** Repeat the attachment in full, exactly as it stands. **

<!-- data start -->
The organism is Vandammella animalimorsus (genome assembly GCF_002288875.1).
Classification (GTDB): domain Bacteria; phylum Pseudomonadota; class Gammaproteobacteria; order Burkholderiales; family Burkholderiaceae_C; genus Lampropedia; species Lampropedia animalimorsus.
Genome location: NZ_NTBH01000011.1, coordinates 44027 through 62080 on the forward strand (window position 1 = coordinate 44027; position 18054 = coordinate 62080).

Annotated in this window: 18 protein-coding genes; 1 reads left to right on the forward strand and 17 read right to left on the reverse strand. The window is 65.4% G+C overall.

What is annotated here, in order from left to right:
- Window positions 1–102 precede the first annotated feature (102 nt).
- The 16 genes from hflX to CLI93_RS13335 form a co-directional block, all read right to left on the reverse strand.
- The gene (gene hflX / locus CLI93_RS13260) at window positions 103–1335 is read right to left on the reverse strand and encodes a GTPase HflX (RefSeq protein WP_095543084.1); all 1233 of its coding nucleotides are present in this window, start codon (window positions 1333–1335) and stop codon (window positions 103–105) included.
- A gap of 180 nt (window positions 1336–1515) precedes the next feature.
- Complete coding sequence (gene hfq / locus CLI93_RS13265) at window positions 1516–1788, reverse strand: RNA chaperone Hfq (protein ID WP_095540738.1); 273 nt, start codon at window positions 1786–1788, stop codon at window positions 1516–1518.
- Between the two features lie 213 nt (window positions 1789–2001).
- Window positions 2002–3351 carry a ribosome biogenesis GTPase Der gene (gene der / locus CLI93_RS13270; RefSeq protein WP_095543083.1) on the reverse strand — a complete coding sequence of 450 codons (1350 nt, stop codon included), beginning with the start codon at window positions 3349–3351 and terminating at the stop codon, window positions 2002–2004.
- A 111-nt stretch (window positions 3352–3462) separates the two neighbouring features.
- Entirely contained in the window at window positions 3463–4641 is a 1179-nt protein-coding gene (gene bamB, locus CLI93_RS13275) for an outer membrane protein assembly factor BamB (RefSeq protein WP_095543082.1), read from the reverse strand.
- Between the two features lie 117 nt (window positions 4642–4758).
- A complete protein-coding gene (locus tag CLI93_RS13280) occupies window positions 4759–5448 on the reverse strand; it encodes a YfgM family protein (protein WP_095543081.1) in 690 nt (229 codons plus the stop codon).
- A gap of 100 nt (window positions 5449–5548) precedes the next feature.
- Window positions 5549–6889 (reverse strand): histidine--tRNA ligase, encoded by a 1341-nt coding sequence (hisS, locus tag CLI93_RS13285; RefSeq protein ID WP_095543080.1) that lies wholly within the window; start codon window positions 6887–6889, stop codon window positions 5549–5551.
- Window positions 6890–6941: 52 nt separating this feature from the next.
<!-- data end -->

The organism is Vandammella animalimorsus (genome assembly GCF_002288875.1).
Classification (GTDB): domain Bacteria; phylum Pseudomonadota; class Gammaproteobacteria; order Burkholderiales; family Burkholderiaceae_C; genus Lampropedia; species Lampropedia animalimorsus.
Genome location: NZ_NTBH01000011.1, coordinates 44027 through 62080 on the forward strand (window position 1 = coordinate 44027; position 18054 = coordinate 62080).

Annotated in this window: 18 protein-coding genes; 1 reads left to right on the forward strand and 17 read right to left on the reverse strand. The window is 65.4% G+C overall.

What is annotated here, in order from left to right:
- Window positions 1–102 precede the first annotated feature (102 nt).
- The 16 genes from hflX to CLI93_RS13335 form a co-directional block, all read right to left on the reverse strand.
- The gene (gene hflX / locus CLI93_RS13260) at window positions 103–1335 is read right to left on the reverse strand and encodes a GTPase HflX (RefSeq protein WP_095543084.1); all 1233 of its coding nucleotides are present in this window, start codon (window positions 1333–1335) and stop codon (window positions 103–105) included.
- A gap of 180 nt (window positions 1336–1515) precedes the next feature.
- Complete coding sequence (gene hfq / locus CLI93_RS13265) at window positions 1516–1788, reverse strand: RNA chaperone Hfq (protein ID WP_095540738.1); 273 nt, start codon at window positions 1786–1788, stop codon at window positions 1516–1518.
- Between the two features lie 213 nt (window positions 1789–2001).
- Window positions 2002–3351 carry a ribosome biogenesis GTPase Der gene (gene der / locus CLI93_RS13270; RefSeq protein WP_095543083.1) on the reverse strand — a complete coding sequence of 450 codons (1350 nt, stop codon included), beginning with the start codon at window positions 3349–3351 and terminating at the stop codon, window positions 2002–2004.
- A 111-nt stretch (window positions 3352–3462) separates the two neighbouring features.
- Entirely contained in the window at window positions 3463–4641 is a 1179-nt protein-coding gene (gene bamB, locus CLI93_RS13275) for an outer membrane protein assembly factor BamB (RefSeq protein WP_095543082.1), read from the reverse strand.
- Between the two features lie 117 nt (window positions 4642–4758).
- A complete protein-coding gene (locus tag CLI93_RS13280) occupies window positions 4759–5448 on the reverse strand; it encodes a YfgM family protein (protein WP_095543081.1) in 690 nt (229 codons plus the stop codon).
- A gap of 100 nt (window positions 5449–5548) precedes the next feature.
- Window positions 5549–6889 (reverse strand): histidine--tRNA ligase, encoded by a 1341-nt coding sequence (hisS, locus tag CLI93_RS13285; RefSeq protein ID WP_095543080.1) that lies wholly within the window; start codon window positions 6887–6889, stop codon window positions 5549–5551.
- Window positions 6890–6941: 52 nt separating this feature from the next.